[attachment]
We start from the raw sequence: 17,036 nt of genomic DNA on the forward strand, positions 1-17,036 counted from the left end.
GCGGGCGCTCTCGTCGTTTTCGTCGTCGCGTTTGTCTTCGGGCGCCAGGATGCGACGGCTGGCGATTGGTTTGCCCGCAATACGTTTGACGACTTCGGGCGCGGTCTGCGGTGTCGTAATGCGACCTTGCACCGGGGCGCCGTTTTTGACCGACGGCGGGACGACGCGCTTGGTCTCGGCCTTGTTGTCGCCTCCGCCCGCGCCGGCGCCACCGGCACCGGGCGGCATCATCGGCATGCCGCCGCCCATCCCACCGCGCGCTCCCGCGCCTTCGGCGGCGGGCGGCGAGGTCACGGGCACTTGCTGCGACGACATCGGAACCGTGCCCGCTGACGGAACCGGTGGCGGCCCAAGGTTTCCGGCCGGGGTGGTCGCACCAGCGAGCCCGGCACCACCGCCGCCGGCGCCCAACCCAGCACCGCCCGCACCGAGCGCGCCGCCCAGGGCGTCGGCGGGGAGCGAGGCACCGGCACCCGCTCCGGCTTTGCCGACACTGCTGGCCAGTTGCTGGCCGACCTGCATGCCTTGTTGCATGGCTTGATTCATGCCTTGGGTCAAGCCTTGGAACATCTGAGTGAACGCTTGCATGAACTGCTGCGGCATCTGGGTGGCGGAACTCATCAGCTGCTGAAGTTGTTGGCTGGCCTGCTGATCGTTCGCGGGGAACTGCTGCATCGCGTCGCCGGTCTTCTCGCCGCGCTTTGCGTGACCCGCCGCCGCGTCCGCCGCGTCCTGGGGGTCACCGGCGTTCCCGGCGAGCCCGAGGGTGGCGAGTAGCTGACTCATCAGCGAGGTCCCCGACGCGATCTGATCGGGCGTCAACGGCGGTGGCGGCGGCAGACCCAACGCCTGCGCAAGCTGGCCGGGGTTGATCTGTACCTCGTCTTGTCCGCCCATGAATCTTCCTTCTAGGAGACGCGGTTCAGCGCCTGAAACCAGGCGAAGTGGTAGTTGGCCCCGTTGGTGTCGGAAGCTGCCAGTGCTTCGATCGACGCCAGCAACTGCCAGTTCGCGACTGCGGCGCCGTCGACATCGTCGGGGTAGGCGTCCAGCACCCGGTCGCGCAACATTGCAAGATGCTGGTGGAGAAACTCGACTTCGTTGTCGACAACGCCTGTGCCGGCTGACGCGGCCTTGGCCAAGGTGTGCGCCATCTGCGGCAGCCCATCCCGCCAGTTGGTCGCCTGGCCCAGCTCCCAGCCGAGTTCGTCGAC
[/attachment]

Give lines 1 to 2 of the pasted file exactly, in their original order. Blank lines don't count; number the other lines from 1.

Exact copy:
We start from the raw sequence: 17,036 nt of genomic DNA on the forward strand, positions 1-17,036 counted from the left end.
GCGGGCGCTCTCGTCGTTTTCGTCGTCGCGTTTGTCTTCGGGCGCCAGGATGCGACGGCTGGCGATTGGTTTGCCCGCAATACGTTTGACGACTTCGGGCGCGGTCTGCGGTGTCGTAATGCGACCTTGCACCGGGGCGCCGTTTTTGACCGACGGCGGGACGACGCGCTTGGTCTCGGCCTTGTTGTCGCCTCCGCCCGCGCCGGCGCCACCGGCACCGGGCGGCATCATCGGCATGCCGCCGCCCATCCCACCGCGCGCTCCCGCGCCTTCGGCGGCGGGCGGCGAGGTCACGGGCACTTGCTGCGACGACATCGGAACCGTGCCCGCTGACGGAACCGGTGGCGGCCCAAGGTTTCCGGCCGGGGTGGTCGCACCAGCGAGCCCGGCACCACCGCCGCCGGCGCCCAACCCAGCACCGCCCGCACCGAGCGCGCCGCCCAGGGCGTCGGCGGGGAGCGAGGCACCGGCACCCGCTCCGGCTTTGCCGACACTGCTGGCCAGTTGCTGGCCGACCTGCATGCCTTGTTGCATGGCTTGATTCATGCCTTGGGTCAAGCCTTGGAACATCTGAGTGAACGCTTGCATGAACTGCTGCGGCATCTGGGTGGCGGAACTCATCAGCTGCTGAAGTTGTTGGCTGGCCTGCTGATCGTTCGCGGGGAACTGCTGCATCGCGTCGCCGGTCTTCTCGCCGCGCTTTGCGTGACCCGCCGCCGCGTCCGCCGCGTCCTGGGGGTCACCGGCGTTCCCGGCGAGCCCGAGGGTGGCGAGTAGCTGACTCATCAGCGAGGTCCCCGACGCGATCTGATCGGGCGTCAACGGCGGTGGCGGCGGCAGACCCAACGCCTGCGCAAGCTGGCCGGGGTTGATCTGTACCTCGTCTTGTCCGCCCATGAATCTTCCTTCTAGGAGACGCGGTTCAGCGCCTGAAACCAGGCGAAGTGGTAGTTGGCCCCGTTGGTGTCGGAAGCTGCCAGTGCTTCGATCGACGCCAGCAACTGCCAGTTCGCGACTGCGGCGCCGTCGACATCGTCGGGGTAGGCGTCCAGCACCCGGTCGCGCAACATTGCAAGATGCTGGTGGAGAAACTCGACTTCGTTGTCGACAACGCCTGTGCCGGCTGACGCGGCCTTGGCCAAGGTGTGCGCCATCTGCGGCAGCCCATCCCGCCAGTTGGTCGCCTGGCCCAGCTCCCAGCCGAGTTCGTCGAC